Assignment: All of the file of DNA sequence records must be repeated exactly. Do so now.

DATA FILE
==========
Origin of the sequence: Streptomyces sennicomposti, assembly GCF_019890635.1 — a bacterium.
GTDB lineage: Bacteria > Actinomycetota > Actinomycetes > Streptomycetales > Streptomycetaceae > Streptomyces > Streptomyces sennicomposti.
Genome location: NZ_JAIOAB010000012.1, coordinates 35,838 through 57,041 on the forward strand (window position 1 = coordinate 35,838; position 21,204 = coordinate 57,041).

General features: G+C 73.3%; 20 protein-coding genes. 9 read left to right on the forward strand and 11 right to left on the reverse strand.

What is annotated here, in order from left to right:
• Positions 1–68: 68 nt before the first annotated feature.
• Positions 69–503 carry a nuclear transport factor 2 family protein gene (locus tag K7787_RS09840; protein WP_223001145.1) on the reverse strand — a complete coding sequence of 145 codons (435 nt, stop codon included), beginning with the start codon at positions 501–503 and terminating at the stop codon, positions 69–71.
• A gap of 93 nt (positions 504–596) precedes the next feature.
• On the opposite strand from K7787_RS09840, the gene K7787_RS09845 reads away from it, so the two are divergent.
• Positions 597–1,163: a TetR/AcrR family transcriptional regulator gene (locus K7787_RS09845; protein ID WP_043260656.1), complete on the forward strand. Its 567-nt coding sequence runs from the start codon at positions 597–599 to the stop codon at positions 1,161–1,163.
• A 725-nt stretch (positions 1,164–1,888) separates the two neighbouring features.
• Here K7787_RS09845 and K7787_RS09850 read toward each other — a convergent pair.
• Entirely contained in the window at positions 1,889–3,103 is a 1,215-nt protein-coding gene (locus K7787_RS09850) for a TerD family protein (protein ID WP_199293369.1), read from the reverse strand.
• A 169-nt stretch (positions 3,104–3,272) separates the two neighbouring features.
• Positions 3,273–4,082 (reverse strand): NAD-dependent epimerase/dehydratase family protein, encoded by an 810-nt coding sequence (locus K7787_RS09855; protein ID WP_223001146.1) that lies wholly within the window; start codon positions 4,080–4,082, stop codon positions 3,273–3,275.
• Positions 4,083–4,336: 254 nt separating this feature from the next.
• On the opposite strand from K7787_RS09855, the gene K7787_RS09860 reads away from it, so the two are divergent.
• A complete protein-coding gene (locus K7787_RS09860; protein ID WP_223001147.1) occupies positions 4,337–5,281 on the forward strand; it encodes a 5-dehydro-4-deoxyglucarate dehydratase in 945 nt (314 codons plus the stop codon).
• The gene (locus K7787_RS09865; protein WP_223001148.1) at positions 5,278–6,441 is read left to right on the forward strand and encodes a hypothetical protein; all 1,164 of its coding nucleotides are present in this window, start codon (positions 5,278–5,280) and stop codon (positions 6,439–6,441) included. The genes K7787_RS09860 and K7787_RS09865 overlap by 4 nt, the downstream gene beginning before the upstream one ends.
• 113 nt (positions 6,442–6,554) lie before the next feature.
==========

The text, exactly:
Origin of the sequence: Streptomyces sennicomposti, assembly GCF_019890635.1 — a bacterium.
GTDB lineage: Bacteria > Actinomycetota > Actinomycetes > Streptomycetales > Streptomycetaceae > Streptomyces > Streptomyces sennicomposti.
Genome location: NZ_JAIOAB010000012.1, coordinates 35,838 through 57,041 on the forward strand (window position 1 = coordinate 35,838; position 21,204 = coordinate 57,041).

General features: G+C 73.3%; 20 protein-coding genes. 9 read left to right on the forward strand and 11 right to left on the reverse strand.

What is annotated here, in order from left to right:
• Positions 1–68: 68 nt before the first annotated feature.
• Positions 69–503 carry a nuclear transport factor 2 family protein gene (locus tag K7787_RS09840; protein WP_223001145.1) on the reverse strand — a complete coding sequence of 145 codons (435 nt, stop codon included), beginning with the start codon at positions 501–503 and terminating at the stop codon, positions 69–71.
• A gap of 93 nt (positions 504–596) precedes the next feature.
• On the opposite strand from K7787_RS09840, the gene K7787_RS09845 reads away from it, so the two are divergent.
• Positions 597–1,163: a TetR/AcrR family transcriptional regulator gene (locus K7787_RS09845; protein ID WP_043260656.1), complete on the forward strand. Its 567-nt coding sequence runs from the start codon at positions 597–599 to the stop codon at positions 1,161–1,163.
• A 725-nt stretch (positions 1,164–1,888) separates the two neighbouring features.
• Here K7787_RS09845 and K7787_RS09850 read toward each other — a convergent pair.
• Entirely contained in the window at positions 1,889–3,103 is a 1,215-nt protein-coding gene (locus K7787_RS09850) for a TerD family protein (protein ID WP_199293369.1), read from the reverse strand.
• A 169-nt stretch (positions 3,104–3,272) separates the two neighbouring features.
• Positions 3,273–4,082 (reverse strand): NAD-dependent epimerase/dehydratase family protein, encoded by an 810-nt coding sequence (locus K7787_RS09855; protein ID WP_223001146.1) that lies wholly within the window; start codon positions 4,080–4,082, stop codon positions 3,273–3,275.
• Positions 4,083–4,336: 254 nt separating this feature from the next.
• On the opposite strand from K7787_RS09855, the gene K7787_RS09860 reads away from it, so the two are divergent.
• A complete protein-coding gene (locus K7787_RS09860; protein ID WP_223001147.1) occupies positions 4,337–5,281 on the forward strand; it encodes a 5-dehydro-4-deoxyglucarate dehydratase in 945 nt (314 codons plus the stop codon).
• The gene (locus K7787_RS09865; protein WP_223001148.1) at positions 5,278–6,441 is read left to right on the forward strand and encodes a hypothetical protein; all 1,164 of its coding nucleotides are present in this window, start codon (positions 5,278–5,280) and stop codon (positions 6,439–6,441) included. The genes K7787_RS09860 and K7787_RS09865 overlap by 4 nt, the downstream gene beginning before the upstream one ends.
• 113 nt (positions 6,442–6,554) lie before the next feature.